A report released by the Leukaemia Foundation last year revealed 20 Australians are dying from blood cancers every day, with that number expected to double by 2035.
A report released by the Leukaemia Foundation last year revealed 20 Australians are dying from blood cancers every day, with that number expected to double by 2035.

WARNING: Spike in disease killing 20 Aussies every day

BETTER access to treatments, clinical trials and early diagnostics will be critical to preventing an alarming spike in blood cancers across Australia over the next 15 years.

A major health taskforce has been established to advise the Federal Government on how to combat cancers such as leukaemia, lymphoma and myeloma, which are predicted to kill 186,000 Australians in just over a decade.

A report released by the Leukaemia Foundation last year revealed 20 Australians are dying from blood cancers every day, with that number expected to double by 2035.

The State of the Nation: Blood Cancer in Australia report also found the cost to the nation's economy would reach $71.9 billion in just over a decade - more than triple today's annual estimated cost of $22.9 billion.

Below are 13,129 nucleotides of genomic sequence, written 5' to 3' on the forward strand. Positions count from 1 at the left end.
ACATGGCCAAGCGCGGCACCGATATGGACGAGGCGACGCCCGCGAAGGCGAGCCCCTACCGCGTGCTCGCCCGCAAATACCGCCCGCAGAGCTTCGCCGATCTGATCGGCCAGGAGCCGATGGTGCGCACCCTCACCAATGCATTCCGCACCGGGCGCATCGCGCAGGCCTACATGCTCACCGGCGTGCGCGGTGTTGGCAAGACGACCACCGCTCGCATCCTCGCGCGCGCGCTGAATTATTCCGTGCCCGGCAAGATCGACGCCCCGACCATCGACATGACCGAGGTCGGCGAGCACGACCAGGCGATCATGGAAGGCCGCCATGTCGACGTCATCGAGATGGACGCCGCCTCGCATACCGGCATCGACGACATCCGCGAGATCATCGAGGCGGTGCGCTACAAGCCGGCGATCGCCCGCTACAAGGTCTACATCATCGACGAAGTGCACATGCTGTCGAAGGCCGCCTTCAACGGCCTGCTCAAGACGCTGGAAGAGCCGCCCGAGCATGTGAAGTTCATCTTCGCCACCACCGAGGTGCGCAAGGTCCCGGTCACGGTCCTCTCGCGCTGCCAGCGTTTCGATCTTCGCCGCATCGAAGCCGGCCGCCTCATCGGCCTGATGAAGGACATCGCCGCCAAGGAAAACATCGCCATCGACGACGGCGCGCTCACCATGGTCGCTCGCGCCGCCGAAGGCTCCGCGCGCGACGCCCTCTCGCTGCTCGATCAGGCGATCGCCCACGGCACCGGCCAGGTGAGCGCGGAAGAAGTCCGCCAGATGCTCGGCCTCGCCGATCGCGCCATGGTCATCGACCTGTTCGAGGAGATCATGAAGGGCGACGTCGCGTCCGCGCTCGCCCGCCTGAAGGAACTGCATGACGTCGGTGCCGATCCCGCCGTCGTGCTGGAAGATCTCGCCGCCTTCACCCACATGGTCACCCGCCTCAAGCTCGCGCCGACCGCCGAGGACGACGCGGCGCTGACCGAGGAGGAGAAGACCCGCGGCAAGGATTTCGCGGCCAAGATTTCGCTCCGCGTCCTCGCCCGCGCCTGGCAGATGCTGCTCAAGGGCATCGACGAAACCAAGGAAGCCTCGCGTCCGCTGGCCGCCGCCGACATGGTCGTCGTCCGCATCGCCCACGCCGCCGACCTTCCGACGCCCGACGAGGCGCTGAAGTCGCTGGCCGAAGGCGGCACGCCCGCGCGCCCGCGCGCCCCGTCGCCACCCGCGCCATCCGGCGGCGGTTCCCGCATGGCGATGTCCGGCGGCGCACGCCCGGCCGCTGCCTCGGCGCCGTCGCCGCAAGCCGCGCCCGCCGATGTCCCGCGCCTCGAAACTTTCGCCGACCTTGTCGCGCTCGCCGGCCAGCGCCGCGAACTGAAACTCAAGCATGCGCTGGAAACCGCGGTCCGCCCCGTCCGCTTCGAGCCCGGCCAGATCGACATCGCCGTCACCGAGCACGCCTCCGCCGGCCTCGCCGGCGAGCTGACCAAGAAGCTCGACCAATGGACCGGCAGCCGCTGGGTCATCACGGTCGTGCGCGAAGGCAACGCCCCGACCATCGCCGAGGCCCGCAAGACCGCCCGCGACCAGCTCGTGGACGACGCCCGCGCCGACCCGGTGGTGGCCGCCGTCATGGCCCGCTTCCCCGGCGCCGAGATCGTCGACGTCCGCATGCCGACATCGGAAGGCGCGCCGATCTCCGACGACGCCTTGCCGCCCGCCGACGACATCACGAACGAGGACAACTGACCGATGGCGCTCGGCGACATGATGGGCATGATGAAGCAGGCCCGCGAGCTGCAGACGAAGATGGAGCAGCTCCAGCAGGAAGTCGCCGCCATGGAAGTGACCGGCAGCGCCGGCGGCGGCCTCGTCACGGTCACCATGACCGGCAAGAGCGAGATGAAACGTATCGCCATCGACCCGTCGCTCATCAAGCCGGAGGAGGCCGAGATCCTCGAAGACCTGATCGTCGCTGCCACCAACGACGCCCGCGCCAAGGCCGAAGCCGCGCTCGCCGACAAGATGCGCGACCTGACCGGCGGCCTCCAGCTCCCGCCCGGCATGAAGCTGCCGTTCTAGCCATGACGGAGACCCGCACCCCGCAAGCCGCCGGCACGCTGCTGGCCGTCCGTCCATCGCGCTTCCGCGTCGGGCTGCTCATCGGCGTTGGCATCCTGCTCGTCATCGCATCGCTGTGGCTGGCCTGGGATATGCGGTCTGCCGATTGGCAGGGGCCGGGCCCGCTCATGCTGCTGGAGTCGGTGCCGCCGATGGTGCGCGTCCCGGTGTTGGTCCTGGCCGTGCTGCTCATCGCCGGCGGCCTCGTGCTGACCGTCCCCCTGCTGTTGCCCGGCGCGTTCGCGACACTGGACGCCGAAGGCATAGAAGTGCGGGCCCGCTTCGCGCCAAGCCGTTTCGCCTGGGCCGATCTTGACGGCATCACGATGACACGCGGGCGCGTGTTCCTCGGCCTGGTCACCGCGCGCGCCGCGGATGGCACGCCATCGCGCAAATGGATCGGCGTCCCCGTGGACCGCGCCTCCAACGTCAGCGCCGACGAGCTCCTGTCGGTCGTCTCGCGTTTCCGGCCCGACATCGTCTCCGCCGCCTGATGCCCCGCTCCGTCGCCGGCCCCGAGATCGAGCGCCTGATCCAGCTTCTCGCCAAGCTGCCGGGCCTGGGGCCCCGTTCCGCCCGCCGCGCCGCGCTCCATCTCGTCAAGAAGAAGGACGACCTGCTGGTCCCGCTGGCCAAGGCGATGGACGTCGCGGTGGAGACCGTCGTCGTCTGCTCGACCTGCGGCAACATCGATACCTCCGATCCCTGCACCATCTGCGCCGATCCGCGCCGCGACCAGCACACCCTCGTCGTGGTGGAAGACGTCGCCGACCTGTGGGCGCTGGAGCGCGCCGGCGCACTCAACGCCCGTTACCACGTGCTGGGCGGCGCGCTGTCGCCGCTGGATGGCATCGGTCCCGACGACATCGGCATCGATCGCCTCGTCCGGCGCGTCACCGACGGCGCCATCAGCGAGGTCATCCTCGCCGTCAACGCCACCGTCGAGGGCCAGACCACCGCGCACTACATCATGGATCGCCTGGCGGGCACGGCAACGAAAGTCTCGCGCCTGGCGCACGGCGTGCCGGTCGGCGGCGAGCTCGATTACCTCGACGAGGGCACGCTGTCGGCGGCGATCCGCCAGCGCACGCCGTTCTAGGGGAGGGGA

Leukaemia Foundation CEO Bill Petch has been charged with co-chairing the Blood Cancer Taskforce - which includes 30 of Australia's leading blood cancer experts and stakeholders - and delivering a series of recommendations to Canberra by the middle of the year.

Mr Petch said the taskforce's recommendations were still being formed, but access to vital health services were critical, particularly in regional areas.

"There's no doubt clear diagnostics are critical. We need better information for patients so they are informed. At the moment people feel like they have no control, there's not enough information," he said.

"Access to treatment is also vital and treatment outcomes should not be dictated by your postcode.

"And access to clinical trials will become increasingly important. We have a great health system, but it's only as good as someone's ability to access it."

The Leukaemia Foundation is also launching its World's Greatest Shave campaign today - on World Cancer Day - in partnership with News Corp titles across Australia.

Mr Petch said the campaign had never been more important to the Leukaemia Foundation as it prepares for a massive jump in demand for its services.

"The funds raised by World's Greatest Shave are vital to improve and save lives, so we urge all Australians to take a stand against blood cancer by rallying together, signing up and getting sponsored to bravely shave their heads or cut or colour their hair in 2020," he said.



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